BIG VIRGINIA SKY

BIG-VIRGINIA-SKYBIG VIRGINIA SKY

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On their website, Big Virginia Sky describes themselves as a “bluegrass-influenced Americana group,” and that seems like a fair way to approach this group and their debut recording after about three years together. At the forefront of the group are James Adkins, his guitar, singing, and songwriting. Scott Slay on mandolin and bassist Steve Lazar bring the more familiar elements in the rhythm section, while Steve’s brother, Dale Lazar, supplies some prominently featured drums which, along with the occasional presence of electric guitar and organ, steer the group into a musical approach that may remind a lot of listeners of latter-period New Grass Revival.

What should grab the attention of BU readers is the presence of Sammy Shelor on banjo. Shelor’s role in the ensemble, along with guest appearances by Sierra Hull, Randy Kohrs, and Tim Crouch, certainly places Big Virginia Sky with one solid foot on the bluegrass.  Instrumental tracks like “Sammy’s Breakdown” and “Bullfrog” allow the band to showcase itself as being part of this tradition (relatively speaking, given the drums).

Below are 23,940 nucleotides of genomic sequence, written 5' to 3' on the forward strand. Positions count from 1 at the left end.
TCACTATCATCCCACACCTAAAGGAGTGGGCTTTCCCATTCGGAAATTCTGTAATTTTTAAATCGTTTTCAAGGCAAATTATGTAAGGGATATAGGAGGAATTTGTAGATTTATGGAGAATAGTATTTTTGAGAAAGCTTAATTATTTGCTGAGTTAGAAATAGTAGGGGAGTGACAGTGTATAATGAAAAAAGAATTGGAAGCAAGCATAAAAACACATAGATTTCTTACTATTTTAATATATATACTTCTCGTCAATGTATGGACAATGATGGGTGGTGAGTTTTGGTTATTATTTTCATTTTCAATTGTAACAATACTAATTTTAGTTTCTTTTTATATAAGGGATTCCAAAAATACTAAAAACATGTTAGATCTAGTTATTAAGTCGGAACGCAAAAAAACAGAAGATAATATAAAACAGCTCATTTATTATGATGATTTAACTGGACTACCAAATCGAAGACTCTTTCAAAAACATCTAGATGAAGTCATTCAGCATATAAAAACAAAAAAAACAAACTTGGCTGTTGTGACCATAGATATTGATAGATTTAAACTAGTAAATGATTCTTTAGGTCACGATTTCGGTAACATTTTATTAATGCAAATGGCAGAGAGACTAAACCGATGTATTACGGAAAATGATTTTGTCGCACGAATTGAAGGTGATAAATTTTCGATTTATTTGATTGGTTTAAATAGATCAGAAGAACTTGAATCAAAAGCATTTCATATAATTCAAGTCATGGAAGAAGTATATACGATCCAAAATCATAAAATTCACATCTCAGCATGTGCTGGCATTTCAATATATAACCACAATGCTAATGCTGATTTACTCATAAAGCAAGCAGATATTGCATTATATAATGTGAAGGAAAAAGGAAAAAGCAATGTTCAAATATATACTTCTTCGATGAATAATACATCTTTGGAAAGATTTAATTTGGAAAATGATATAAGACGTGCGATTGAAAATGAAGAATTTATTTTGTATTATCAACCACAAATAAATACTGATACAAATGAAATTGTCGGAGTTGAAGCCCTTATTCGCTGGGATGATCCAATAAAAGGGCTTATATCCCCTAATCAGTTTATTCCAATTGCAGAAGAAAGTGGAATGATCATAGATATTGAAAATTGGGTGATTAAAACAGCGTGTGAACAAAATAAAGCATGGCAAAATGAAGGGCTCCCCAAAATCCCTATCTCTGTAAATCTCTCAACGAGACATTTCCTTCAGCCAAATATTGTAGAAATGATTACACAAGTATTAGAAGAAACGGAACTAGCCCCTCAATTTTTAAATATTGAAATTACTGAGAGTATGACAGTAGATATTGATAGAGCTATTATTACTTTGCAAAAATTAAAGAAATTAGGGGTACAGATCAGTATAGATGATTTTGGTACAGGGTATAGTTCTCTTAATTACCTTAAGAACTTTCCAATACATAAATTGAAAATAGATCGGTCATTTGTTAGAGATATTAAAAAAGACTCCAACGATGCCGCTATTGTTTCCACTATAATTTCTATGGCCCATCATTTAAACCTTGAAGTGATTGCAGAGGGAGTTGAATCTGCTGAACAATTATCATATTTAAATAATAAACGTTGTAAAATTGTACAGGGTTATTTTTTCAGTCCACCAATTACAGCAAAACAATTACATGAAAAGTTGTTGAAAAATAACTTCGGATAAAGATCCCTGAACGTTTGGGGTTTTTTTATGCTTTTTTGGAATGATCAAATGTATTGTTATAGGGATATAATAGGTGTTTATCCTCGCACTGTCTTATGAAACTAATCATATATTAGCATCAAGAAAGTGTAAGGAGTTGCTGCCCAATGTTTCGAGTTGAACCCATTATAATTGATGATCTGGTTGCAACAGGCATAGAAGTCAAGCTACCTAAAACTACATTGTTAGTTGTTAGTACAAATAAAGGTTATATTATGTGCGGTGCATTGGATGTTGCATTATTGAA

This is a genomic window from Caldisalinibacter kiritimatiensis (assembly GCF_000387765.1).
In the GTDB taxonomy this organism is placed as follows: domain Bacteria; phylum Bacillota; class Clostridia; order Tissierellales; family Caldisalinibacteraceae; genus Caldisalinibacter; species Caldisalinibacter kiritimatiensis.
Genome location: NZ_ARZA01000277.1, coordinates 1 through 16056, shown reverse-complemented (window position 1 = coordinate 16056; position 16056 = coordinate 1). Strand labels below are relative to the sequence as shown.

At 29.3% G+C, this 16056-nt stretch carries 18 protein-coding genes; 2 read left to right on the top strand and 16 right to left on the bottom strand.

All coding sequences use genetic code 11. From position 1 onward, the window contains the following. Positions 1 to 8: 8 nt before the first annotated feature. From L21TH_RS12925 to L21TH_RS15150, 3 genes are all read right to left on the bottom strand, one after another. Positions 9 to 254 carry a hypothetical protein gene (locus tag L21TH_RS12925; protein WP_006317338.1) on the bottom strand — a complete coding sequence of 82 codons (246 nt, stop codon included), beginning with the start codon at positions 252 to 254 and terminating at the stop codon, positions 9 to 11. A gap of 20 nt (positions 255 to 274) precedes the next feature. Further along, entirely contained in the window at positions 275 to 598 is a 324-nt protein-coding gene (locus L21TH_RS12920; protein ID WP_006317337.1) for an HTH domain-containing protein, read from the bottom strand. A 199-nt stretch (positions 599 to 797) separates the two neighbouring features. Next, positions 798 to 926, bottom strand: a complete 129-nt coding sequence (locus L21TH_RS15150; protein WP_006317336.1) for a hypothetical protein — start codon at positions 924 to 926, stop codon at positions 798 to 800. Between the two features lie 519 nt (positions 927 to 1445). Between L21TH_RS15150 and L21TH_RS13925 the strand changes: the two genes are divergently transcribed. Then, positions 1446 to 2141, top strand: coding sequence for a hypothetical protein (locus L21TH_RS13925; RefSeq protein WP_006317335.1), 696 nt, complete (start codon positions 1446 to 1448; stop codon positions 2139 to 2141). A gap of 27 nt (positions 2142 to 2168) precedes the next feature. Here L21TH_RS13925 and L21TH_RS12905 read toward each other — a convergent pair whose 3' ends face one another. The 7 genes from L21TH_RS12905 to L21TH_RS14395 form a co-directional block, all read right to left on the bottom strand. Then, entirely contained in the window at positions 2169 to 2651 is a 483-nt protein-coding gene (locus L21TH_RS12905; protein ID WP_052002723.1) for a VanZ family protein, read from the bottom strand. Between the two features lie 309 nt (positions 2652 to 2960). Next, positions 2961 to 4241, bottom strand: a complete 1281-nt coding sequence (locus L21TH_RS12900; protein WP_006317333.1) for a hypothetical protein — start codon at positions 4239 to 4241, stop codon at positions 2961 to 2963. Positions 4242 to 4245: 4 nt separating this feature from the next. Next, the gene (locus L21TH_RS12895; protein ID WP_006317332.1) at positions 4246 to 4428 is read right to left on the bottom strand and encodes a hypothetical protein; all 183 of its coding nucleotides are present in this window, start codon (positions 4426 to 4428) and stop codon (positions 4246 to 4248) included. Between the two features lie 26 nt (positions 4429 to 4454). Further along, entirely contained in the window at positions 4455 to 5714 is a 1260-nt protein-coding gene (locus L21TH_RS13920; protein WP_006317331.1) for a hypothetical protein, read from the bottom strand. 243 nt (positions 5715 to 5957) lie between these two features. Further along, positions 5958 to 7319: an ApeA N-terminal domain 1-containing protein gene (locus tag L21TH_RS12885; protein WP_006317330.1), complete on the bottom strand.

Ultimately, once all the categorization is left behind, what makes or breaks any band is the music. Adkins is a solid singer with a pleasant, understated delivery, and his flatpicking breaks are deft and fluid. Since he wrote or co-wrote over half of the 11 tracks here, his impact on the band as a songwriter is significant. It’s here that the results fall a little short of the abilities of the players and singers. The songs just don’t linger in the ear, sometimes going for the predictable rhyme or derivative phrase.

Big Virginia Sky is carving an interesting path for itself, and these days there’s likely to be less of an either/or choice for those who might want more or less of banjos and drums. I can foresee this band having a larger impact, bringing its traditional elements to an Americana audience more so than making a big splash among a committed bluegrass audience, but Shelor’s playing is always worth a careful listen, no matter the context. (www.bigvirginiasky.com)HK

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